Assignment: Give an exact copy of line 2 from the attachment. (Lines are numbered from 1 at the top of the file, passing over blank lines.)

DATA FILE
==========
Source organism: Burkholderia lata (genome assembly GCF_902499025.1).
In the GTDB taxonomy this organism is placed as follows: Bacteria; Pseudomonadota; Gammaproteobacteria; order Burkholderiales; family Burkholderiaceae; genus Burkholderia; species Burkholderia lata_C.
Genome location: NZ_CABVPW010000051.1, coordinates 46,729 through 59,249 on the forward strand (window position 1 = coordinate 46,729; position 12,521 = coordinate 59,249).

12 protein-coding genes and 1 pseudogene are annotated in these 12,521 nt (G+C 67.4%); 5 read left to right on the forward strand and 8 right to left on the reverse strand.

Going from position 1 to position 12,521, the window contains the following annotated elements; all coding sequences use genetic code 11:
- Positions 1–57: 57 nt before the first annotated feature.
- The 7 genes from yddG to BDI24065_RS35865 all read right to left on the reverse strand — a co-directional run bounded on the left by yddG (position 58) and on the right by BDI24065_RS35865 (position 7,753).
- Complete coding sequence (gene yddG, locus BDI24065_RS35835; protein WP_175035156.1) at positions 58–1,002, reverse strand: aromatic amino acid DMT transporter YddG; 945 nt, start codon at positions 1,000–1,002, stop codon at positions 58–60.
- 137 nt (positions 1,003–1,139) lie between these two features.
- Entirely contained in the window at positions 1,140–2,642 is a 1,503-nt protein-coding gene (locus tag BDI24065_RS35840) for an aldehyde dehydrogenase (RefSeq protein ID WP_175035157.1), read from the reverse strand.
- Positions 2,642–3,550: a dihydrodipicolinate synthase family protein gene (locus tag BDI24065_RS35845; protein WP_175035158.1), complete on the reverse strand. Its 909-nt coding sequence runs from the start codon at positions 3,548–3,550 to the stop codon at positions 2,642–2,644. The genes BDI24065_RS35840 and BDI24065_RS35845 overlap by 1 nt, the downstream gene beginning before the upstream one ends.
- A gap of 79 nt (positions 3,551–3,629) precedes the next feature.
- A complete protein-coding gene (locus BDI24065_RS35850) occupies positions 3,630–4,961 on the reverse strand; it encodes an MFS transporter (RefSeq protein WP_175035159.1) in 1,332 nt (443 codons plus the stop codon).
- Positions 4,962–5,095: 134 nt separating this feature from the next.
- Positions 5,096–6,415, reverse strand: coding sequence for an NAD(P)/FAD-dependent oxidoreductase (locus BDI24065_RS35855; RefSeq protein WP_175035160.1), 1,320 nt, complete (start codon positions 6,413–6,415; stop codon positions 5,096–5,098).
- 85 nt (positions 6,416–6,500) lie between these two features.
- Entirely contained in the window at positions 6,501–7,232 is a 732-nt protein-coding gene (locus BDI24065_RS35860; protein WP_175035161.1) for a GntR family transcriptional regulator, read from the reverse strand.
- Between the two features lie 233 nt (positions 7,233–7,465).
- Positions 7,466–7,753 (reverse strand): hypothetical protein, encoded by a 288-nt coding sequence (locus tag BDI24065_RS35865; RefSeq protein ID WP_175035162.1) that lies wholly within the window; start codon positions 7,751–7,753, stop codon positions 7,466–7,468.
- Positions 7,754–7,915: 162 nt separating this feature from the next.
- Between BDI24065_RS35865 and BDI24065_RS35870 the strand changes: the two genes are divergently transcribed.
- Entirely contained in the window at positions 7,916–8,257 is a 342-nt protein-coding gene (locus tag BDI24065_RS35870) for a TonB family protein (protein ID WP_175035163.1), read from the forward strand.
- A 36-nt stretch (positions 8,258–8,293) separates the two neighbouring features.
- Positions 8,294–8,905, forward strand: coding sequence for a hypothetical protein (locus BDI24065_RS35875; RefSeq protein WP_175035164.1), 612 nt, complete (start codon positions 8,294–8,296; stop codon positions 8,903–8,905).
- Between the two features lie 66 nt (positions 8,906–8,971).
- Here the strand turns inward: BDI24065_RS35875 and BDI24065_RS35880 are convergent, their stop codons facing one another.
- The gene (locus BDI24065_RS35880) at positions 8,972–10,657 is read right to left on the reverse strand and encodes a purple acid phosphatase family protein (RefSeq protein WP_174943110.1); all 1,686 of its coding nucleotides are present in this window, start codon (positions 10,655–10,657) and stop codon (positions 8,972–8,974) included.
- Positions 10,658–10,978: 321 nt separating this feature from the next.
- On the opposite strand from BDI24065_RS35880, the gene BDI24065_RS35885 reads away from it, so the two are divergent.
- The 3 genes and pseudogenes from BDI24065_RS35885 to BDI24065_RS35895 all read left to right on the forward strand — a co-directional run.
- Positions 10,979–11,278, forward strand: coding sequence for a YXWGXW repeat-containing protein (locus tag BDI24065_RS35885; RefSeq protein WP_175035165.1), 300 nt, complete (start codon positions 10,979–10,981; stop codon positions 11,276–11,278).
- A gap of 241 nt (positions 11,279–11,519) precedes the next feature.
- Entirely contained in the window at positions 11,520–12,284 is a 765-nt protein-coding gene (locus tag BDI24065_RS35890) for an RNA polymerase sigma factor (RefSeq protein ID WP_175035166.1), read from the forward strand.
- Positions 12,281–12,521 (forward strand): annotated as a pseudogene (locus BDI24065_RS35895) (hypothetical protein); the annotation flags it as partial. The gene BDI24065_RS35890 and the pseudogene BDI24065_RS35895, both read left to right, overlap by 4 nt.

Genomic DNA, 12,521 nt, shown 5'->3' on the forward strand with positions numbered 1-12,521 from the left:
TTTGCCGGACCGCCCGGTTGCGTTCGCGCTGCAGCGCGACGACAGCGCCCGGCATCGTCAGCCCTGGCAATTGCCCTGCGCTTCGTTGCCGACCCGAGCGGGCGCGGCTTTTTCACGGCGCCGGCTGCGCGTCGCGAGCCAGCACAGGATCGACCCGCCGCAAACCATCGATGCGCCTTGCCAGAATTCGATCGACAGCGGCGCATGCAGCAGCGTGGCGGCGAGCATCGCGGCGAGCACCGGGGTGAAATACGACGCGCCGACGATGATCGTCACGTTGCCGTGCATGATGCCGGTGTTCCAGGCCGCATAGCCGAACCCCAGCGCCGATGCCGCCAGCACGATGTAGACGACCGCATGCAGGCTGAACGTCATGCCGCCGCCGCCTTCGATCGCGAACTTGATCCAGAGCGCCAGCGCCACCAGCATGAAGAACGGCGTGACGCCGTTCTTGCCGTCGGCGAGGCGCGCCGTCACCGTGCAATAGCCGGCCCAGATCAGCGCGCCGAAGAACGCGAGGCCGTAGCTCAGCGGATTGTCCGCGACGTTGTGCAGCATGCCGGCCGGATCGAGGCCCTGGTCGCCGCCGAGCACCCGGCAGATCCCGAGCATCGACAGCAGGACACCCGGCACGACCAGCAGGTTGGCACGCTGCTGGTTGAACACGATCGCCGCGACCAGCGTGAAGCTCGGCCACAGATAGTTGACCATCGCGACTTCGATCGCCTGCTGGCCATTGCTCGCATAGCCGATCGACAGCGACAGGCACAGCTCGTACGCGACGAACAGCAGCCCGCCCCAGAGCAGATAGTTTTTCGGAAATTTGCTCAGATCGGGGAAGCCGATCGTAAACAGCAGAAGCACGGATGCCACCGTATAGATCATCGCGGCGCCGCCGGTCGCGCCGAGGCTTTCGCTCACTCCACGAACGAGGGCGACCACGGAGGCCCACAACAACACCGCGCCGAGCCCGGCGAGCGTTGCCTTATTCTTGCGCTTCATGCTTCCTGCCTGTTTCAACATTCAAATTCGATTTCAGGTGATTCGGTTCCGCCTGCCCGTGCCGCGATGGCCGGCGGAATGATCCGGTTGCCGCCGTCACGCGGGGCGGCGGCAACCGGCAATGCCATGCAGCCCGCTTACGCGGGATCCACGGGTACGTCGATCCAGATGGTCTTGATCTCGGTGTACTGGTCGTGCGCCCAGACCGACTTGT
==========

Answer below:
In the GTDB taxonomy this organism is placed as follows: Bacteria; Pseudomonadota; Gammaproteobacteria; order Burkholderiales; family Burkholderiaceae; genus Burkholderia; species Burkholderia lata_C.